five years after OxyContin’s 1995 release (southern states have
highest rates; we’re 31st).
Peter Jackson, whose daughter Emily, 18, died
after taking OxyContin, is incensed by the revelation in the media
several years ago that the UW’s Pain & Policy Study Group — which
Joranson founded — took several million dollars from drug companies
— including Purdue Pharma, OxyContin’s maker — to help fund research
arguing for less regulation in the past decade.
Joranson, now retired, who did not return
requests for comment, founded the UW group in 1996, a year after
Purdue introduced the powerful new pill that resulted 11 years later
in criminal convictions against three executives for misrepresenting
its addictive properties.
Dahl has never been part of the UW pain and
policy group. She worked closely with it though and coauthored
important research on the topic with Joranson. Dahl took drug
company grants because there’s a “deficit” of money for pain
She won’t take them now but insists, “I was
never told what to say.”
Joranson’s group, which hasn’t taken drug
company money for four years and is run by a new leader, is doubling
down on its mission.
They want global impact.
“Our advocacy for balance implies that the
medical community must pay attention to deaths related to opioid
use,” insists David Cleary, the group’s current director. “Patients
and physicians alike need to have correct information about how to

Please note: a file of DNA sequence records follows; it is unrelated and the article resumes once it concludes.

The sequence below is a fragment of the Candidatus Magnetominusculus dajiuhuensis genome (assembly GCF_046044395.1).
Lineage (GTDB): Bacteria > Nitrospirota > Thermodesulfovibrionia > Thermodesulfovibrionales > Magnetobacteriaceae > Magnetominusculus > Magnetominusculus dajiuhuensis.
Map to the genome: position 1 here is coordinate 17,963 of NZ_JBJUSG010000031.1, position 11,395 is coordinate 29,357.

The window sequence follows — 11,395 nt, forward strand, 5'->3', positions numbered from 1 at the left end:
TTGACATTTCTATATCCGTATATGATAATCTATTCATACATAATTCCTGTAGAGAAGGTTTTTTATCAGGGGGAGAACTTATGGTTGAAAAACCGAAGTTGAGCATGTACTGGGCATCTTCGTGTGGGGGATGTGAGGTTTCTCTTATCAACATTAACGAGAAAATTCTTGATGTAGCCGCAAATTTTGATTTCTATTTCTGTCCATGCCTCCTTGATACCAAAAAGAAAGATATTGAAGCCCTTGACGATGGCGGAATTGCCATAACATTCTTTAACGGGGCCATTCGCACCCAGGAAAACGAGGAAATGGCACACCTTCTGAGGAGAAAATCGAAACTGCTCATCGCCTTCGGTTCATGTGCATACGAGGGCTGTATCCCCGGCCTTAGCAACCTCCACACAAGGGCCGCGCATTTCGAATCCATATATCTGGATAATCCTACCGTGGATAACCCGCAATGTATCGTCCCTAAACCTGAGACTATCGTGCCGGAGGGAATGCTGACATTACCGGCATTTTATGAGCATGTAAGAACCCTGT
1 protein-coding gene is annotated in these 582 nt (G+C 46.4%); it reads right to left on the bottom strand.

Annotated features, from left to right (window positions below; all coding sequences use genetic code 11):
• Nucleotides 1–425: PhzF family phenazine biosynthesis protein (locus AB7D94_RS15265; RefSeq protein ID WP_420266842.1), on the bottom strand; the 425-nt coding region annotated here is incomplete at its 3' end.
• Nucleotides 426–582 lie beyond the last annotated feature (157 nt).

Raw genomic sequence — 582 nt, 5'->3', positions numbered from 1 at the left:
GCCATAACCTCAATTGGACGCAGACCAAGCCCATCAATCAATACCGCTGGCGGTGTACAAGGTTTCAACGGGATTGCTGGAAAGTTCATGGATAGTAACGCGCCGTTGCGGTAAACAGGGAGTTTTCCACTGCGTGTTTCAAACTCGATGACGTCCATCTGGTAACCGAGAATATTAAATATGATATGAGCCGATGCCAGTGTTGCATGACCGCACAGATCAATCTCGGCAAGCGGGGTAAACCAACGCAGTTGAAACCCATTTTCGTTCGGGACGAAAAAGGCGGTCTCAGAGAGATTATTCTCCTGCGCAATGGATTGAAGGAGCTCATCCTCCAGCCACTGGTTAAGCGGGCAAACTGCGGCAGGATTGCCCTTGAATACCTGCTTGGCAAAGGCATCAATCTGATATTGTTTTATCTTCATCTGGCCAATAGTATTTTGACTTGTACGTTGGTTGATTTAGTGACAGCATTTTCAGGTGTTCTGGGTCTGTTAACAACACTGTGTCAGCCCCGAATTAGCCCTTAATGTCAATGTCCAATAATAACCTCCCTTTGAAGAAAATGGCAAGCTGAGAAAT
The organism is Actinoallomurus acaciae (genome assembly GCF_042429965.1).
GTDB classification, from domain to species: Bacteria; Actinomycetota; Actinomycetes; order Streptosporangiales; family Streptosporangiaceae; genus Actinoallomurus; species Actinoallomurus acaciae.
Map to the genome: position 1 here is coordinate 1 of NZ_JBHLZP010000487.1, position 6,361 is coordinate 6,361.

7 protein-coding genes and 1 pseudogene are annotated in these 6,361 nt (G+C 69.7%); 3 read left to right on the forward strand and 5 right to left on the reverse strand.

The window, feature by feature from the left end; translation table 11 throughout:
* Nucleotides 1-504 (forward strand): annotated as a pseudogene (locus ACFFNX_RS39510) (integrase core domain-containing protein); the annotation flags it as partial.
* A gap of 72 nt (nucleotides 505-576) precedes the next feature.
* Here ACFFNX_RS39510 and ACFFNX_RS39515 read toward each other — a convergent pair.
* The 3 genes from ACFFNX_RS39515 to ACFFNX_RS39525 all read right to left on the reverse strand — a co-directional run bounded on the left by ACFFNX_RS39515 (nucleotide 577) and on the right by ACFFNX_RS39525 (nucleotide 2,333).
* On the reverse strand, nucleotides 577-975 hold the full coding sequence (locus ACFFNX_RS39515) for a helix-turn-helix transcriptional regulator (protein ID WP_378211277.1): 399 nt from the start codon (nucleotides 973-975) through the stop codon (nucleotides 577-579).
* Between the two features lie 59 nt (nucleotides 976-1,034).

use these medicines properly. We believe strongly, however, that
broad restrictions on access are not the most effective way to
achieve that goal.”
He explains the group’s “role is to ensure
access to controlled substances, where it is deemed medically
appropriate. ... In many cases achieving balance has required the
removal of regulatory restrictions that were barriers to opioids for
Cleary says the group’s budget was $9 million
from 1999 through 2012, and $1.7 million of that came from
unrestricted grants from pharmaceutical companies. The rest came
largely from grants from foundations as well-known as the American
Cancer Society and Princess Di Fund. One of the foundations, though,
was the Robert Wood Johnson Foundation, started by a Johnson &
Johnson heir. A Johnson & Johnson subsidiary grows poppies for
American prescription drugs in Tasmania.
Asked about that, Cleary says he is not aware of
any links between that subsidiary and the foundation, which he calls
the “largest philanthropy devoted to public health.” There is no
direct taxpayer support of the UW Pain Group, he says.
Cleary, a cancer physician, has “seen up close
the devastating consequences of uncontrolled pain during serious
illness. When opioids are used as prescribed and appropriately
monitored, they are indispensable to patients who need them.”